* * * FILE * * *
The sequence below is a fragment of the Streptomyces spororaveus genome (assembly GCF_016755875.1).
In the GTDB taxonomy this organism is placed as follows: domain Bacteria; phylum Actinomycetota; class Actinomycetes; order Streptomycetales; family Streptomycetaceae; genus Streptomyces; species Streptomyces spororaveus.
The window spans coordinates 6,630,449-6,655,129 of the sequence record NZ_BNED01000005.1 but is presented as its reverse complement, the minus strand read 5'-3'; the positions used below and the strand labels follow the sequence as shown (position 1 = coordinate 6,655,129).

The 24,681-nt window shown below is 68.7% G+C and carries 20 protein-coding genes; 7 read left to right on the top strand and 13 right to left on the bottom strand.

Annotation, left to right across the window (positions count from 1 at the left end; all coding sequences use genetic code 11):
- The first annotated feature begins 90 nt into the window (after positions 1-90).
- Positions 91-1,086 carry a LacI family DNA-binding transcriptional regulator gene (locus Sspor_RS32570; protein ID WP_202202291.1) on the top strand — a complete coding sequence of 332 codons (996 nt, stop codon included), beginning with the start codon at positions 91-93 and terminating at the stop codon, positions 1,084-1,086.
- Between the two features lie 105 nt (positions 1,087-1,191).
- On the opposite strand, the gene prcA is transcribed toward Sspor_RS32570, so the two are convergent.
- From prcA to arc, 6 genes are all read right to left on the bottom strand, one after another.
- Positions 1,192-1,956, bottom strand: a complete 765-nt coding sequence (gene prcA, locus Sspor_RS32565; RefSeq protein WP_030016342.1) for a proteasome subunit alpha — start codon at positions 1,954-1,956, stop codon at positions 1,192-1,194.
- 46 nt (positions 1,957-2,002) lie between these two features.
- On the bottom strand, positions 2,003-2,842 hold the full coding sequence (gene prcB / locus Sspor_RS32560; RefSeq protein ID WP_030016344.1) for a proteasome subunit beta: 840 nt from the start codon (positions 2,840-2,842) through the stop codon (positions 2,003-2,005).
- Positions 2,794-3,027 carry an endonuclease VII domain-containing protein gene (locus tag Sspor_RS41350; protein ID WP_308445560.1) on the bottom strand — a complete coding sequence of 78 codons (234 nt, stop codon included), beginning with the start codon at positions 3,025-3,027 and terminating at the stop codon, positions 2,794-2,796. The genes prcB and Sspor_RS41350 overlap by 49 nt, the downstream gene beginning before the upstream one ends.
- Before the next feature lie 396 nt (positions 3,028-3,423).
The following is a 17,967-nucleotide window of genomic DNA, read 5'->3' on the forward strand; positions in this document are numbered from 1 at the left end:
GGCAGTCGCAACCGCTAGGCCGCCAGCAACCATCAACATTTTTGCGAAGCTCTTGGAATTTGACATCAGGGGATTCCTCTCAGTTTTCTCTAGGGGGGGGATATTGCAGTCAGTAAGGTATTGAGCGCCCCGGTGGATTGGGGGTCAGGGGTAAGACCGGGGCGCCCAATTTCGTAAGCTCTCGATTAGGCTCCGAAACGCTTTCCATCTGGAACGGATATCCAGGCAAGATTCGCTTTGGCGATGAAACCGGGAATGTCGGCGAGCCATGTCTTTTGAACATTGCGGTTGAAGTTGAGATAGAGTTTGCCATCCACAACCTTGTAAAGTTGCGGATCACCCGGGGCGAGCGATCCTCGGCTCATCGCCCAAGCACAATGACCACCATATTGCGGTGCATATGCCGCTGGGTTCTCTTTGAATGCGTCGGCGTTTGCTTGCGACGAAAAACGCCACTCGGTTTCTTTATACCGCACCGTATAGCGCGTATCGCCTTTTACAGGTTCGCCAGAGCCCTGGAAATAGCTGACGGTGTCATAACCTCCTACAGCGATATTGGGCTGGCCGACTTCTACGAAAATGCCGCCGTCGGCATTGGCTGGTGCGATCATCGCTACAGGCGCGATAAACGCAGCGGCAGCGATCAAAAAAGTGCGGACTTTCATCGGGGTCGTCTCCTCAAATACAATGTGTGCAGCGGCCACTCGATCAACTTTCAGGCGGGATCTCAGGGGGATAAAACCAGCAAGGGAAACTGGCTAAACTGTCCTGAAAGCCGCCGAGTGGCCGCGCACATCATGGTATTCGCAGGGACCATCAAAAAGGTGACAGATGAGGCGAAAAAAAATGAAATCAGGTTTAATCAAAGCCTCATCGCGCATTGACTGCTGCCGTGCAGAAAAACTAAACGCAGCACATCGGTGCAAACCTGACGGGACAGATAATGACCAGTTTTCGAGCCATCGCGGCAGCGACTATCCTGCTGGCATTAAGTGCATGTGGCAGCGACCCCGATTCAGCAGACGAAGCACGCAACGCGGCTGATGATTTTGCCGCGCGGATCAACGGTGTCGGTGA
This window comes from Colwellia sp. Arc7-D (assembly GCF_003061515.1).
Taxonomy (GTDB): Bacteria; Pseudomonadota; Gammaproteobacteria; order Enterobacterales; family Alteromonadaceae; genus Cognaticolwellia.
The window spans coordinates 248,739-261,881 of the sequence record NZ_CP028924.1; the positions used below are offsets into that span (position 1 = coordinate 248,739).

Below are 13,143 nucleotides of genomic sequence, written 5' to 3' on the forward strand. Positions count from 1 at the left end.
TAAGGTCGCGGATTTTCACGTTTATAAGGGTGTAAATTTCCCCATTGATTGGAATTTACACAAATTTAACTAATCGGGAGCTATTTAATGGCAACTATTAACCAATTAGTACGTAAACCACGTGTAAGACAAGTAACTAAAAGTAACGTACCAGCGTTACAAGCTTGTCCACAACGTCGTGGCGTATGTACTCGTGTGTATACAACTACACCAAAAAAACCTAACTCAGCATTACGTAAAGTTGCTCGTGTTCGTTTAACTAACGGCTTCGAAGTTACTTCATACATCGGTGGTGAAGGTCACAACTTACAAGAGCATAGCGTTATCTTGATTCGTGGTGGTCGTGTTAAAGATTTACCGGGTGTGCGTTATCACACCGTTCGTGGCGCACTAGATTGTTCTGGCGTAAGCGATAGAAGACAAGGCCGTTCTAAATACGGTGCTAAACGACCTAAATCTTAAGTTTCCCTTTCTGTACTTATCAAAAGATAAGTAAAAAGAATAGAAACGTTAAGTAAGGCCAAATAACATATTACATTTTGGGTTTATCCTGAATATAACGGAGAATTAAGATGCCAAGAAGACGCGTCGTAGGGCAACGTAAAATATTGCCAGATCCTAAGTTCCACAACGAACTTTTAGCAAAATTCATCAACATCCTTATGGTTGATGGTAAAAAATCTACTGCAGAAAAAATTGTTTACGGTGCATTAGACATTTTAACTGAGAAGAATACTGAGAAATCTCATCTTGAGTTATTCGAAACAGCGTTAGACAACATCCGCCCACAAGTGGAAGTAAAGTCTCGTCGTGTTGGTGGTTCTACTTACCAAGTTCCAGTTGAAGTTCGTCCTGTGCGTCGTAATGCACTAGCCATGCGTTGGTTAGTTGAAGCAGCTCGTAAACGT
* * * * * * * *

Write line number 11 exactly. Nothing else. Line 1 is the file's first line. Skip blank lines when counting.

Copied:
- Positions 1,192-1,956, bottom strand: a complete 765-nt coding sequence (gene prcA, locus Sspor_RS32565; RefSeq protein WP_030016342.1) for a proteasome subunit alpha — start codon at positions 1,954-1,956, stop codon at positions 1,192-1,194.